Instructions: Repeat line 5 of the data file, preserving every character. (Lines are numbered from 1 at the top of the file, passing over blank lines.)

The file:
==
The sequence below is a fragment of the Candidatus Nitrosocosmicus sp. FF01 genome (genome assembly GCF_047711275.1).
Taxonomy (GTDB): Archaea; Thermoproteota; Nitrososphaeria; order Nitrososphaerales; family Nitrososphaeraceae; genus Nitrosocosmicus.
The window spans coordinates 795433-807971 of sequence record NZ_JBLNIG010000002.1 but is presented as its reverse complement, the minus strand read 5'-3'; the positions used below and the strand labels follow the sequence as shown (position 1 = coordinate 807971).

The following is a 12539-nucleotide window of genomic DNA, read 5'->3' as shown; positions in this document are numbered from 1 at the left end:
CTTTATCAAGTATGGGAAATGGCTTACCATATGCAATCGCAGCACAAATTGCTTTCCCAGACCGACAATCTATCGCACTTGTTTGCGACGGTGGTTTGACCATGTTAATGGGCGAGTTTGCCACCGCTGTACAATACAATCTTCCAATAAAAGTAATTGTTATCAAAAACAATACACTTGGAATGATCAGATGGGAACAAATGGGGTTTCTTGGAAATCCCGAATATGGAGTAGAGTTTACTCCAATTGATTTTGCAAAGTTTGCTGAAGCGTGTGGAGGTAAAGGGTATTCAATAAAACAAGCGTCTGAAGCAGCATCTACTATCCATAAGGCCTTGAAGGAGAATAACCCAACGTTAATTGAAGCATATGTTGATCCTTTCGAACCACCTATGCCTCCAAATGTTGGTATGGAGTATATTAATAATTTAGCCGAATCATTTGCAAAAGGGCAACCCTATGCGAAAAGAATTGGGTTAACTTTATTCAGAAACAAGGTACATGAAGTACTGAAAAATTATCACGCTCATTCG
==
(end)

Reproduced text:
CTTTATCAAGTATGGGAAATGGCTTACCATATGCAATCGCAGCACAAATTGCTTTCCCAGACCGACAATCTATCGCACTTGTTTGCGACGGTGGTTTGACCATGTTAATGGGCGAGTTTGCCACCGCTGTACAATACAATCTTCCAATAAAAGTAATTGTTATCAAAAACAATACACTTGGAATGATCAGATGGGAACAAATGGGGTTTCTTGGAAATCCCGAATATGGAGTAGAGTTTACTCCAATTGATTTTGCAAAGTTTGCTGAAGCGTGTGGAGGTAAAGGGTATTCAATAAAACAAGCGTCTGAAGCAGCATCTACTATCCATAAGGCCTTGAAGGAGAATAACCCAACGTTAATTGAAGCATATGTTGATCCTTTCGAACCACCTATGCCTCCAAATGTTGGTATGGAGTATATTAATAATTTAGCCGAATCATTTGCAAAAGGGCAACCCTATGCGAAAAGAATTGGGTTAACTTTATTCAGAAACAAGGTACATGAAGTACTGAAAAATTATCACGCTCATTCG